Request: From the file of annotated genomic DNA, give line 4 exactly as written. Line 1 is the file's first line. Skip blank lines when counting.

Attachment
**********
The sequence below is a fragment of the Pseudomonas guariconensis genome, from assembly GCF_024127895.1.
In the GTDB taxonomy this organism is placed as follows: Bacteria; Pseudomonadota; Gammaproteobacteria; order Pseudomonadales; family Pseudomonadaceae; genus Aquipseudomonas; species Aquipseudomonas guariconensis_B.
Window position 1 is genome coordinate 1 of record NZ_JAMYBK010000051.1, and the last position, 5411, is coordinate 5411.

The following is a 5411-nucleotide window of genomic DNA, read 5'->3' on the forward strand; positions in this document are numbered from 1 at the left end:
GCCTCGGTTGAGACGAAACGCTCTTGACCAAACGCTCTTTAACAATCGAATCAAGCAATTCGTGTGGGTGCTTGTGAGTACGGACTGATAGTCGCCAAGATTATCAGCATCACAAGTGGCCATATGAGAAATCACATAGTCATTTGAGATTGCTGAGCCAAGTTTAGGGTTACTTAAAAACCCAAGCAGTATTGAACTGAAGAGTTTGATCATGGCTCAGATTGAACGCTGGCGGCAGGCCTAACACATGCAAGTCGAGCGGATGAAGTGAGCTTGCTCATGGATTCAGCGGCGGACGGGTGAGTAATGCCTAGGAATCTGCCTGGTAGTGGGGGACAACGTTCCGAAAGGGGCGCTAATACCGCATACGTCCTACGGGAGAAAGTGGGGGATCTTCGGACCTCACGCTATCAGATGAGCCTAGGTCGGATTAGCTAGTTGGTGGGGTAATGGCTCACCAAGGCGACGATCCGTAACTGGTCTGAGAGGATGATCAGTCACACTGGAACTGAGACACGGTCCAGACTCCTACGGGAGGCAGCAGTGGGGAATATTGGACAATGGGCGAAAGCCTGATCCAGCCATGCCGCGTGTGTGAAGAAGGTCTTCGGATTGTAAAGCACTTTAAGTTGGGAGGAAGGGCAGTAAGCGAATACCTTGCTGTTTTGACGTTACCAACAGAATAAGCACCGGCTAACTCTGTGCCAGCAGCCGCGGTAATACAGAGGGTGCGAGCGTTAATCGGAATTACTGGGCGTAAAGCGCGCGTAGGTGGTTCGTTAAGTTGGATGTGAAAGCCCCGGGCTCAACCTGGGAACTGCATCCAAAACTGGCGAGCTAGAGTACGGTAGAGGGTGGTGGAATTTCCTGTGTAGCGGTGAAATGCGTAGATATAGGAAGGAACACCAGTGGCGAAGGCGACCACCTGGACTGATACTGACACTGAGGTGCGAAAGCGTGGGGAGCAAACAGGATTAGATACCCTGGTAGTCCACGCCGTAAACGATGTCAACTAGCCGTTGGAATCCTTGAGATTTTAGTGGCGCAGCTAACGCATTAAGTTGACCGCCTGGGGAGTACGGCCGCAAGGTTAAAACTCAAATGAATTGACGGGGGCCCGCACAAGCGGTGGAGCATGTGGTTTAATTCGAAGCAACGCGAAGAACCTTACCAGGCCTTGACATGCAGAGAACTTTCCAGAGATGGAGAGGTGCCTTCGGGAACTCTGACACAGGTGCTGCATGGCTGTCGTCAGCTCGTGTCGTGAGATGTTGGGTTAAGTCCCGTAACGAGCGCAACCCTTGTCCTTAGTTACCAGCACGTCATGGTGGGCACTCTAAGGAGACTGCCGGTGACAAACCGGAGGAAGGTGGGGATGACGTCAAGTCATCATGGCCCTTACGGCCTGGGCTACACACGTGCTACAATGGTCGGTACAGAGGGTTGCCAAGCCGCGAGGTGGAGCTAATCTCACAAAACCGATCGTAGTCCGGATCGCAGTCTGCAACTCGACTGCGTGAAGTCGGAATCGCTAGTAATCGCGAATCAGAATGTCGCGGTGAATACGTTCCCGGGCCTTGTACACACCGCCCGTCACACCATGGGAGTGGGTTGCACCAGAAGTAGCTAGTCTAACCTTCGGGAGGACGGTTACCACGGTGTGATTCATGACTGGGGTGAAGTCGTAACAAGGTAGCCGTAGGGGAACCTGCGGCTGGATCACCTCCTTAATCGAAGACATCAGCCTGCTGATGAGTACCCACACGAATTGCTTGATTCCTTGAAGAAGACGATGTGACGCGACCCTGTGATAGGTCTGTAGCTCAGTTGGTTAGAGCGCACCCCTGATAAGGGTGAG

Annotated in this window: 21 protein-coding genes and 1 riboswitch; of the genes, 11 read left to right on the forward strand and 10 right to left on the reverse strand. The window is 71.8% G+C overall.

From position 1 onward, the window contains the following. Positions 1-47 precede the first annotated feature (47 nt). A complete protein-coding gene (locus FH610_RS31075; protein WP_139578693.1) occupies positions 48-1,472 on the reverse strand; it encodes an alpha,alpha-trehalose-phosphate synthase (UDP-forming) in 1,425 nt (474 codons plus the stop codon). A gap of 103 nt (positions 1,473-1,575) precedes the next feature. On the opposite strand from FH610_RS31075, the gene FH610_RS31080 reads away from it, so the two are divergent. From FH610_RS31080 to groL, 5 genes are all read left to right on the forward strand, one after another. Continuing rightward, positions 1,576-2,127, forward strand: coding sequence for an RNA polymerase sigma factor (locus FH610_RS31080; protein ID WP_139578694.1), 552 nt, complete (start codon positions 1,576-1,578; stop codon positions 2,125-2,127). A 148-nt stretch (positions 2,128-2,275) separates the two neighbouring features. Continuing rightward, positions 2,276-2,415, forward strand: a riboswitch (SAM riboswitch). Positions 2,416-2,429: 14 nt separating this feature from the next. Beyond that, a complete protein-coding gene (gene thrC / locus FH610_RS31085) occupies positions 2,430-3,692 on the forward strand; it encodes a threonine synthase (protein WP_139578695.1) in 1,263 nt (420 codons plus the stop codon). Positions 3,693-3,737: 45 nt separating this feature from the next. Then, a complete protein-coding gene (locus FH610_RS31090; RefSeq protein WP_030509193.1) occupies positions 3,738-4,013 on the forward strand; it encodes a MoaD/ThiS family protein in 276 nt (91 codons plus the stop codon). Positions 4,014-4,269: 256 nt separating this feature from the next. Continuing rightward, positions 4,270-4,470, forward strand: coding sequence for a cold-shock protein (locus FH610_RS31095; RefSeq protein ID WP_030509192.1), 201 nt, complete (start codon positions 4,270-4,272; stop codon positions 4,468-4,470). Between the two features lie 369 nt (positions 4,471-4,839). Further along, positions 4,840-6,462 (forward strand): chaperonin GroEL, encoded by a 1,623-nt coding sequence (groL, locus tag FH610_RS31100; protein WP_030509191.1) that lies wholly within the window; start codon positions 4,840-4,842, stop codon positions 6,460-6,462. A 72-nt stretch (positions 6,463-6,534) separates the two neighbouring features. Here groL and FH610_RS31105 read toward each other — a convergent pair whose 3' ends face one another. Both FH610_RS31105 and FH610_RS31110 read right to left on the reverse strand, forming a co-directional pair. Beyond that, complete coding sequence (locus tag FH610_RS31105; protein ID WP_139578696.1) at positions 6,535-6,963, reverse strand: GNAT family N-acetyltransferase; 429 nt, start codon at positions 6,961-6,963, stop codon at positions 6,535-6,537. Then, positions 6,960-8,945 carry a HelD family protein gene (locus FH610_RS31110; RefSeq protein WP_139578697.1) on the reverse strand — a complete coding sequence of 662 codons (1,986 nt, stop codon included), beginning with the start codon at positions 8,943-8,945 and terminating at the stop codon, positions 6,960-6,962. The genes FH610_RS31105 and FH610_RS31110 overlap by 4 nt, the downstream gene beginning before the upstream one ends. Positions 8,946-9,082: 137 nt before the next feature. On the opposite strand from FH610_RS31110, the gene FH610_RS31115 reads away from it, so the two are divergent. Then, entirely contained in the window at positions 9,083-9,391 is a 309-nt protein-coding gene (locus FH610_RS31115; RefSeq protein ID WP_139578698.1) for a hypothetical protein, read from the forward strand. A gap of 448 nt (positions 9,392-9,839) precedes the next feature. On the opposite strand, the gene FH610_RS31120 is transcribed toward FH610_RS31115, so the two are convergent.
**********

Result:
The following is a 5411-nucleotide window of genomic DNA, read 5'->3' on the forward strand; positions in this document are numbered from 1 at the left end: